Bad Dogs and Drag Queens, by Julie Lynn Hayes
Series: Rose & Thorne, Book 1
Publisher: Dreamspinner Press
Release Date: May 25, 2016
Rating: 2 out of 5 stars
Vinnie Delarosa and Ethan Thorne are partners—on and off the clock. Federal undercover detectives, they’re part of a covert task force designed to promote goodwill between the feds and local authorities. They lend an unobtrusive helping hand wherever it’s needed. No credit required.
Vinnie and Ethan work primarily in the Southeast region of the United States and live together in Richmond, Virginia. A mugger problem brings them to Roanoke, where Vinnie is thrown out as bait to catch the man who’s been snatching purses in a city park, but they end up with more than they bargained for. Why is Vinnie always the one who has to wear the dress? Ethan says it’s because Vinnie looks much prettier in a skirt. How can he argue with that?
Expecting to return to Richmond afterward, Vinnie and Ethan find themselves assigned a new case instead. They are to go undercover at The Stroll, one of the biggest gay nightclubs in Roanoke. Someone is terrorizing both the customers and the performers. Could they be dealing with a hate crime? Someone has to protect the drag queens of Roanoke, so it’s Vinnie and Ethan to the rescue!
Imagine if your favourite series started at the second book. Or perhaps even Chapter 22 of the first one. Because that’s how it felt when I read the first chapter.
From the start, I was suddenly plunked down in the middle of a undercover police operation with two federal agents who have been together (both on and off the clock) for five years, one of whom is wearing a skirt and heels for apparently the umpteenth time while the other whispers, supposedly familiar sweet nothings through the ear piece of his partner.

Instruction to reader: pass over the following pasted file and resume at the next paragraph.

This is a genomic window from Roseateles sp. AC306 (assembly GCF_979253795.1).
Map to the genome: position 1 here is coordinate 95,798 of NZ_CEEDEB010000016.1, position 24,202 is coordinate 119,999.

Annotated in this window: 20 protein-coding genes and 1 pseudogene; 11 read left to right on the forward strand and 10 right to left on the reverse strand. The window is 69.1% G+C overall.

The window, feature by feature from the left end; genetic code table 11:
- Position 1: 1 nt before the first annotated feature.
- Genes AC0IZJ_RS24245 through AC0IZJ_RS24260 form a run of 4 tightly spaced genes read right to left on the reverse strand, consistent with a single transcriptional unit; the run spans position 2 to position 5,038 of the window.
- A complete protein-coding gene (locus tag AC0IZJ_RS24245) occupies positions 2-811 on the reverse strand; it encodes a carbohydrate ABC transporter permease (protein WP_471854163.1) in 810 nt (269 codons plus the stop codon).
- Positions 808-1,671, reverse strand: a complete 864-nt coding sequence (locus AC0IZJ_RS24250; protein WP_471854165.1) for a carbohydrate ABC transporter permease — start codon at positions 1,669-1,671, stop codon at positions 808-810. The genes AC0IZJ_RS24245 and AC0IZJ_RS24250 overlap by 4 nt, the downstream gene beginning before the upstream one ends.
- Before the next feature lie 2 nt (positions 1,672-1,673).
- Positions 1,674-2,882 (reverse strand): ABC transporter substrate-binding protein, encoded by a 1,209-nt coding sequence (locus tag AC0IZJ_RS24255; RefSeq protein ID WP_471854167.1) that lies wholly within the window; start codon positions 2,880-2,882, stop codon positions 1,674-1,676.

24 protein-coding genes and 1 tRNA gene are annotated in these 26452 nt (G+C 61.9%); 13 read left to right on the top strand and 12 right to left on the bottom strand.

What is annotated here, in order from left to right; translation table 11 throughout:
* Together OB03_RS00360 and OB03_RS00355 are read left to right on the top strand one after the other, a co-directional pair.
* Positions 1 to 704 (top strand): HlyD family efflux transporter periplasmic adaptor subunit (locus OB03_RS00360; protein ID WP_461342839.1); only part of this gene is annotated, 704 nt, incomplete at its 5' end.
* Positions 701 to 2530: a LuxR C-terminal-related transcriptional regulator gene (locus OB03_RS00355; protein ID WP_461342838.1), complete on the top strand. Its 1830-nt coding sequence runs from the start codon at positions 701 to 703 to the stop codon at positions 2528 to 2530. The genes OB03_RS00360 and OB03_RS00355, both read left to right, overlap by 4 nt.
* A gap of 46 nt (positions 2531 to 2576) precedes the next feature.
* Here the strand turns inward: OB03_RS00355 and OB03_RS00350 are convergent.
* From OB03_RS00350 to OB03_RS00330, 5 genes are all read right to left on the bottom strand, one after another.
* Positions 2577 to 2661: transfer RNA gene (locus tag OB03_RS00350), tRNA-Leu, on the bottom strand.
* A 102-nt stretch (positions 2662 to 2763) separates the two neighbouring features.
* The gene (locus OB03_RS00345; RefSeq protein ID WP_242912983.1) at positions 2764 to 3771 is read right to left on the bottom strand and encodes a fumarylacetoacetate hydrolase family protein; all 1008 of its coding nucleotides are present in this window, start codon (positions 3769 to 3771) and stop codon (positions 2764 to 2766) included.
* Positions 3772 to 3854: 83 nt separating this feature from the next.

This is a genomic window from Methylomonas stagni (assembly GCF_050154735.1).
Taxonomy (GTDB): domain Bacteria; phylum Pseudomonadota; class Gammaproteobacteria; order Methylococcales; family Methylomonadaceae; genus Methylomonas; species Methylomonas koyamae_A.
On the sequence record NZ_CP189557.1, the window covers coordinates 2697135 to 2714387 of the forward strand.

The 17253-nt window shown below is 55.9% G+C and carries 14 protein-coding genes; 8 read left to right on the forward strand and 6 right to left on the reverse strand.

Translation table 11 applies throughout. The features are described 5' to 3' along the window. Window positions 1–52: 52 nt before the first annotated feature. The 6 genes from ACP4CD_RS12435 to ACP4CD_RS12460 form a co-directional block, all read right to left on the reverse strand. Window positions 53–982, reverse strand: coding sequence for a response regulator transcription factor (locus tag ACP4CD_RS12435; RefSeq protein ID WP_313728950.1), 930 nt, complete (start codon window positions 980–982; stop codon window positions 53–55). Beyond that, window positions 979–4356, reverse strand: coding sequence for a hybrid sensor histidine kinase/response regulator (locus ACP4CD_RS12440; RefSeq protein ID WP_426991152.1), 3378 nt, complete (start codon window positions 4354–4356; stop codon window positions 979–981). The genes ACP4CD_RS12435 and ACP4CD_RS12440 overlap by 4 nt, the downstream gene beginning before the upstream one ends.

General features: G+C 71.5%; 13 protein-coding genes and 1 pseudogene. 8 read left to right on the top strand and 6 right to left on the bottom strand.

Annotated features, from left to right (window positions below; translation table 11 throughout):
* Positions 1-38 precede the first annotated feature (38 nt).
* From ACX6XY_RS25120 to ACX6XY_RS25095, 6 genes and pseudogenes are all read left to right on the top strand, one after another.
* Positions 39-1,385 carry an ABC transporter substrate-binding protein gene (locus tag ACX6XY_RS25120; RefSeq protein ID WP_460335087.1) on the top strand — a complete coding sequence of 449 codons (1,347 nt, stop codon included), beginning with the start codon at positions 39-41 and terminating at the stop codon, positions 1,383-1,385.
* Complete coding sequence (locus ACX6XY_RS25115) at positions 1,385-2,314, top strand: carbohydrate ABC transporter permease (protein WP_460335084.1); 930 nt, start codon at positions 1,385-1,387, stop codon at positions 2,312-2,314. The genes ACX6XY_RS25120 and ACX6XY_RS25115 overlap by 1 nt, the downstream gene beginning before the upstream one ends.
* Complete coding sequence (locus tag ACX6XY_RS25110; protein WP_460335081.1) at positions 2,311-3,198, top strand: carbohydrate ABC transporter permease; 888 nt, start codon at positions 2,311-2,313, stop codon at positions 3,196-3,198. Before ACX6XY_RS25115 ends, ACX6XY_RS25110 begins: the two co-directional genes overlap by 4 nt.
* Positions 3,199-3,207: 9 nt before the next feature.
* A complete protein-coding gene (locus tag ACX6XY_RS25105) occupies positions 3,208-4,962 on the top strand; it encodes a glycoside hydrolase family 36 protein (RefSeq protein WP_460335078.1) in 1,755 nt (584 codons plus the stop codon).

And that’s our first introduction to our two protagonists, Vinnie Delarosa (the one with the skirt) and Ethan Thorne (the one with the sweet talk).
Generally speaking, books featuring established couples usually provide some sort of background information on how the couple met, either through a conversation between MC’s or some sort of flashback chapter, but here we get nothing. No explanation on how they became partners. No explanation on how they became lovers. No explanation on how Vinnie is so familiar with wearing dresses or being in drag. Nothing.
Here’s what we do learn: Vinnie and Ethan are part of a secret task force that has been established to help local police departments with any issues they are unable to attend to, which seems a bit odd to me but let’s suspend reality for a moment and pretend that a neighbourhood purse snatcher would be exactly the type of thing the feds would throw their assistance behind. When that investigation is completed, they not only find themselves as foster parents to a purse-stealing dog, they are assigned as the new undercover operatives at a local club called The Stroll. Sent to investigate a series of escalating assaults against performers and vandalism to the property, Vinnie and Ethan are ‘hired’ as talent and bartender respectively.
(I’m going to rant a little now)